The white cross on a gold chain around the Duke’s neck is the Royal Victorian Chain, another personal award of the monarch currently held by just 12 people, most of them foreign monarchs.

Below his medals the Duke wore his Order of the Garter star.

The Prince of Wales

Despite having spent most of his military career in the Navy, the Prince of Wales chose to wear a frock coat of his Army rank as a Field Marshal.

He wore it with a blue sash with his Army Air Corps wings on it, with his medals on top. The medals, from left to right, are: the Queen’s Service Order, the Queen’s Coronation Medal, the Queen’s Silver Jubilee Medal, the Queen’s Golden Jubilee Medal, the Queen’s Diamond Jubilee Medal, the Canadian Forces Decoration and the New Zealand 1990 Commemoration Medal.

Around his neck he wore the Order of the Bath, with an Order of Merit pinned to his right breast.

Like the Duke of Edinburgh, he wore his Order of the Garter below his medals.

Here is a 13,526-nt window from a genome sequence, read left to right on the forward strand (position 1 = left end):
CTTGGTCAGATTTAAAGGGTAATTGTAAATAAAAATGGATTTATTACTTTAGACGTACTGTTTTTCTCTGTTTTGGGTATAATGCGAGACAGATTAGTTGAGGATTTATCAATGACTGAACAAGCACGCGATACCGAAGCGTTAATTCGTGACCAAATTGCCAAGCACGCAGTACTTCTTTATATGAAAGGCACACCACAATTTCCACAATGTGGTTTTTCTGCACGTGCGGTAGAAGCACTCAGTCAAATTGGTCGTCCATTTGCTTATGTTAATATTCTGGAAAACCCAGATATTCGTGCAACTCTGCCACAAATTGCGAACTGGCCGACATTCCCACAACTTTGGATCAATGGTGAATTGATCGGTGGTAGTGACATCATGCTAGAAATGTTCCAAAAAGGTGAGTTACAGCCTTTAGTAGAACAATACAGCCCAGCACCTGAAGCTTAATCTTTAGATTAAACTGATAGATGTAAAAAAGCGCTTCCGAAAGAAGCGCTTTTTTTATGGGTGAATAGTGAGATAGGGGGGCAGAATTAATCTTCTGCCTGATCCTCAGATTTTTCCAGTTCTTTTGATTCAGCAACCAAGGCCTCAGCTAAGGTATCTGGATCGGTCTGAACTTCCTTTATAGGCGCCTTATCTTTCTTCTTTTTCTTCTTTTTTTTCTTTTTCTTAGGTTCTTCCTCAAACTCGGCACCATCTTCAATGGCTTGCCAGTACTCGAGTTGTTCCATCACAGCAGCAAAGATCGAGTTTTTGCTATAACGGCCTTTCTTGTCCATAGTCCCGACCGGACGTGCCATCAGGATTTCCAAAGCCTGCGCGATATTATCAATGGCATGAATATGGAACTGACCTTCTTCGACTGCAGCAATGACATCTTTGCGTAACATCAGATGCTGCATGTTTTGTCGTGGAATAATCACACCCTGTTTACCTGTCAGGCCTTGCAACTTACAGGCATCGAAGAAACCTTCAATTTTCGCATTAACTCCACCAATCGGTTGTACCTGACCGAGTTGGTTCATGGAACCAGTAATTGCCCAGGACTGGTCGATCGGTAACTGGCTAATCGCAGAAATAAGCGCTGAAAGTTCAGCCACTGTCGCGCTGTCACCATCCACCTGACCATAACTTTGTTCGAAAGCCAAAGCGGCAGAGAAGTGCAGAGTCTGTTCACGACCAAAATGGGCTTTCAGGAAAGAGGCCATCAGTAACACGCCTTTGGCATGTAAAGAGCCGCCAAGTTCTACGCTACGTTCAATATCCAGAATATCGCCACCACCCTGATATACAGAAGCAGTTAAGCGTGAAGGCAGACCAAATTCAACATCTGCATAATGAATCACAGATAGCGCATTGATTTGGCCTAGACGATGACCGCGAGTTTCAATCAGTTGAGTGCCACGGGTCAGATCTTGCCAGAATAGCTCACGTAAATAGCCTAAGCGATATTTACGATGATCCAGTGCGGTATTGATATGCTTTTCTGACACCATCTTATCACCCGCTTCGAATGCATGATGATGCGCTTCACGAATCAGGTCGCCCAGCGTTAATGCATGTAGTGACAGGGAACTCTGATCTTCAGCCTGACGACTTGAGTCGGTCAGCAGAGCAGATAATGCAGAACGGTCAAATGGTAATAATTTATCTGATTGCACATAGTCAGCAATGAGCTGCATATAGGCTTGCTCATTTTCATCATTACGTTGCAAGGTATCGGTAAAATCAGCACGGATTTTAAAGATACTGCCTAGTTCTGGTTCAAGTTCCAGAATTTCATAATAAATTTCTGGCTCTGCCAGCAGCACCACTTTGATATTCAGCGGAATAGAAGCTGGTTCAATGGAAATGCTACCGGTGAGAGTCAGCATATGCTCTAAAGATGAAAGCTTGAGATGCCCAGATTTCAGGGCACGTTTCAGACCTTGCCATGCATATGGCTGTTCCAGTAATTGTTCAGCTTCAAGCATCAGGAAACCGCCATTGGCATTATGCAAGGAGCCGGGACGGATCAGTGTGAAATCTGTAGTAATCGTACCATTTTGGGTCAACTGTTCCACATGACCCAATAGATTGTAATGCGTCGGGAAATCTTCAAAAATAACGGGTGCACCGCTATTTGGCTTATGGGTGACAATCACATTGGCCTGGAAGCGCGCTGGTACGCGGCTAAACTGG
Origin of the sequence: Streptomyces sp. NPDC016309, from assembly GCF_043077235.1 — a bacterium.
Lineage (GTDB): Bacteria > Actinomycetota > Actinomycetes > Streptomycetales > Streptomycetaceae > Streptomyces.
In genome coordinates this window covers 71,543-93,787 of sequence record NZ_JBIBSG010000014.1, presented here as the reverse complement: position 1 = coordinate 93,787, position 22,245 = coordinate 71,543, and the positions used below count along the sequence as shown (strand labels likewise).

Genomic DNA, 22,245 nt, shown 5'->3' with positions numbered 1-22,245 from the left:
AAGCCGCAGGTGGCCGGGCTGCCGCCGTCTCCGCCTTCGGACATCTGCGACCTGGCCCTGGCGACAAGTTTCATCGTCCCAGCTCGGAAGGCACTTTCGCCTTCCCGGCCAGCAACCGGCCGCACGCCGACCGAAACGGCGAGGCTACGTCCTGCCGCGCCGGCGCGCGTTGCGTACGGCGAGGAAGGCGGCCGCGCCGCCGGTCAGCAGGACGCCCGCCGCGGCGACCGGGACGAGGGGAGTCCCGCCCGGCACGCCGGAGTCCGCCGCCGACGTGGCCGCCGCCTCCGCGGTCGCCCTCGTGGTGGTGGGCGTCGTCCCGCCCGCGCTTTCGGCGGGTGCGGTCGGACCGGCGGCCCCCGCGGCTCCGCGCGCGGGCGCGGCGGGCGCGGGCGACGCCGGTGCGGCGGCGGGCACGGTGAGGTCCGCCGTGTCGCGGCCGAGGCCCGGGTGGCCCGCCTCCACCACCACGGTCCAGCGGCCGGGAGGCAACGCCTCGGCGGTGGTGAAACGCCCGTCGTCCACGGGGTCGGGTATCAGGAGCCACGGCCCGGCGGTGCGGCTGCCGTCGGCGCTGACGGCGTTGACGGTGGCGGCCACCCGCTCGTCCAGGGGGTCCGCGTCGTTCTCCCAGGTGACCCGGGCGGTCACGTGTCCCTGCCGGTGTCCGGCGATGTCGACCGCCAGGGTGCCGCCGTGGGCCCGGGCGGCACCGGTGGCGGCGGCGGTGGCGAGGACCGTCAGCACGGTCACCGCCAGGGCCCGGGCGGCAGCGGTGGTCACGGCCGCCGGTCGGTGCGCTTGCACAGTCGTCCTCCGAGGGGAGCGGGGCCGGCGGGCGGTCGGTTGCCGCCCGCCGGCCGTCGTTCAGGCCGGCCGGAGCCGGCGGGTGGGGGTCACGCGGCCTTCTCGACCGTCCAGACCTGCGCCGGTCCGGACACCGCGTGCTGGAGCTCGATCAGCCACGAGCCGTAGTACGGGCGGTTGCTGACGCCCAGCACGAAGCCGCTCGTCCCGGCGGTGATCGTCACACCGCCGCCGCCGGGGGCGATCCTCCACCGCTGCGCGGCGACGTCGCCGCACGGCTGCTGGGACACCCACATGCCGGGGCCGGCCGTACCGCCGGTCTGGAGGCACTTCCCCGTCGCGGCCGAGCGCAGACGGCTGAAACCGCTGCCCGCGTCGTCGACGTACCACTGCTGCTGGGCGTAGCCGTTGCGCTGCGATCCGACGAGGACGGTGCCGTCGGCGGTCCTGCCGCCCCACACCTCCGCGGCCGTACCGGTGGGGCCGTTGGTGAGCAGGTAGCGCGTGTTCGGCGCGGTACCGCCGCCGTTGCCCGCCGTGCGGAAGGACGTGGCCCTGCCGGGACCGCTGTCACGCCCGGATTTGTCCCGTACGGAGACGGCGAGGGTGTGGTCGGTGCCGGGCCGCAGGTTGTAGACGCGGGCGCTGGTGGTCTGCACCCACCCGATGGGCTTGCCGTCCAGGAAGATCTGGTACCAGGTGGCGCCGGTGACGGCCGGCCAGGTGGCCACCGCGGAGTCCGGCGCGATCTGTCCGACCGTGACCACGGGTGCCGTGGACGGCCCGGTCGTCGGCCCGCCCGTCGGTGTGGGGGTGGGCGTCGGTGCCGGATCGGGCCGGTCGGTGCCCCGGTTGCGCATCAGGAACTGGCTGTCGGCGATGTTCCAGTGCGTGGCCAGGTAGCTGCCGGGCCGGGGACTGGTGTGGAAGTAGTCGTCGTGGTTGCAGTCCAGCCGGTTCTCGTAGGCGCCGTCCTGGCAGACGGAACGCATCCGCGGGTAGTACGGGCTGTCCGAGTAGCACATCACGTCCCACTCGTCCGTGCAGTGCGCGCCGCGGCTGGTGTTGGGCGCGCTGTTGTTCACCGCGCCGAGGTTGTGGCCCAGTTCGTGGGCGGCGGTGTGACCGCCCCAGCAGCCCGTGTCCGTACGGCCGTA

The Duke of Cambridge

The Duke of Cambridge, who flew Sea King helicopters during his service with RAF Search and Rescue, wore his RAF uniform, with two medals - the Queen’s Golden Jubilee Medal and the Queen’s Diamond Jubilee Medal, awarded to all military personnel serving at the time of the jubilees, depending on length of service.

Like his father and grandfather, he wore his Order of the Garder insignia below his medals.

Prince Harry

Prince Harry is a Captain in the Household Cavalry, and he wore his standard dress uniform, with his Army Air Corps wings above his medals.

Like the Duke of Cambridge, he wore the Queen’s Golden Jubilee and Queen’s Diamond Jubilee medals, but unlike his brother he also has an Afghanistan campaign medal.



March 30th 1979: Airey Neave killed